hayleypearl – The wasp does not infect the caterpillar hanging in the “J” position but will wait patiently until the caterpillar sheds its skin to pupate. At this stage when the pupal skin is still soft and before it hardens, the wasp will insert its ovipositor into the pupa and deposit it’s eggs. They are determined little beasts and the one you swatted away, or others, may well have been close by waiting to strike at the right moment.

    #36803

    hayleypearl
    Participant

    I saw one of these on my caterpillars hanging in a J-shape yesterday…I swatted the wasp away and tried to kill it. We have a issue with wasps here, but I didn’t realise it was a wasp at the time. Does this mean the caterpillar is likely to be infested now?

    #36800

    mhm_dabbagh
    Participant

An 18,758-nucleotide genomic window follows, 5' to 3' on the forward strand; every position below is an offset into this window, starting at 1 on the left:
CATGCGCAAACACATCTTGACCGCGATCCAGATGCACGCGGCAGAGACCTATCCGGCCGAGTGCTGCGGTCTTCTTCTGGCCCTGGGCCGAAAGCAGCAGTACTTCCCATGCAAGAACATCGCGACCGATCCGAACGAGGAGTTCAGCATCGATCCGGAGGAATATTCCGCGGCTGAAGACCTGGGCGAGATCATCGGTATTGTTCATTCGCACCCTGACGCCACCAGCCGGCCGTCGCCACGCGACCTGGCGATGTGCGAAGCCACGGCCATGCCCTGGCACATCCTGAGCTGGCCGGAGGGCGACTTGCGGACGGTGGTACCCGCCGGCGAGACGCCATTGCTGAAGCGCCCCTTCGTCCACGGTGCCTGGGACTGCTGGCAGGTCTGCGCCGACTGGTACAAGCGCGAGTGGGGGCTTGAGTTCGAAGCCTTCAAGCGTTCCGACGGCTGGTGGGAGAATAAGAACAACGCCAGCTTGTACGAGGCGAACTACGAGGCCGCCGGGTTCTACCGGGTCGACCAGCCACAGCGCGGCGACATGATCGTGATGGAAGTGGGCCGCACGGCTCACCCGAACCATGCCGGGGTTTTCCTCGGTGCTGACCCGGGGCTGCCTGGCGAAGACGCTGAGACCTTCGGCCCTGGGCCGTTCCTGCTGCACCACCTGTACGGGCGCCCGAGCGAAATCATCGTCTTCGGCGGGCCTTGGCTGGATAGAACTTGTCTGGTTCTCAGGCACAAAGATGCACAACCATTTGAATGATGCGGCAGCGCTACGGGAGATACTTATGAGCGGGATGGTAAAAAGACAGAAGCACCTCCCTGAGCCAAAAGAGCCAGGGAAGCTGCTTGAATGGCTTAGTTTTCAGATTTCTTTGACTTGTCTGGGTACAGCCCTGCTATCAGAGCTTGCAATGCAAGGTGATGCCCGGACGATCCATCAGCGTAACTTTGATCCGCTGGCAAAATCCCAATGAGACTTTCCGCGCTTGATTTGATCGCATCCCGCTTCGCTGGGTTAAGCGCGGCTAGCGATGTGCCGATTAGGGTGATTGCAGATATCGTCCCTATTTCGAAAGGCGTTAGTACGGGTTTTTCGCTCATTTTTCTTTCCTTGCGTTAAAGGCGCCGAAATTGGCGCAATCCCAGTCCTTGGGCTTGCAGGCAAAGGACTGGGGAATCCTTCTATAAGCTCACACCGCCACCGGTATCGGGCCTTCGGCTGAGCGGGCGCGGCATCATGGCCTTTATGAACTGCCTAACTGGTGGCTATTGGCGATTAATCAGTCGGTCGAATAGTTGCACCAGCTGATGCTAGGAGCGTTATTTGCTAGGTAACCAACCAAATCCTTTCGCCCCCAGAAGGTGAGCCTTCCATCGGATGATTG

Hi
    I want to know some question about Pteromalus puparum
    Would you please help me to find some reletive information about:
    1- Generation type
    2- The number of that Generation
    3- Life table of Pteromalus puparum
    4- Sex ration of Pteromalus puparum
    Sincerly
    Mohamad

    #26885

    Anna
    Participant

    With the Magpie Moths Norn, I have released most, but kept two pairs in the caterpillar castle, as they were mating, so I have put plant in there for them to deposit eggs on before I’ll let them out.

    #26884

    Anna
    Participant

    Thanks Norm. I noticed the caterpillar looking strange so isolated it (It was one I found on nettles in the vege garden) The caterpillar looked hunched up, and very short for its size…then I noticed the ‘dangler’ and coccoon.

    #26880

    NormTwigge
    Keymaster

    Hi Anna,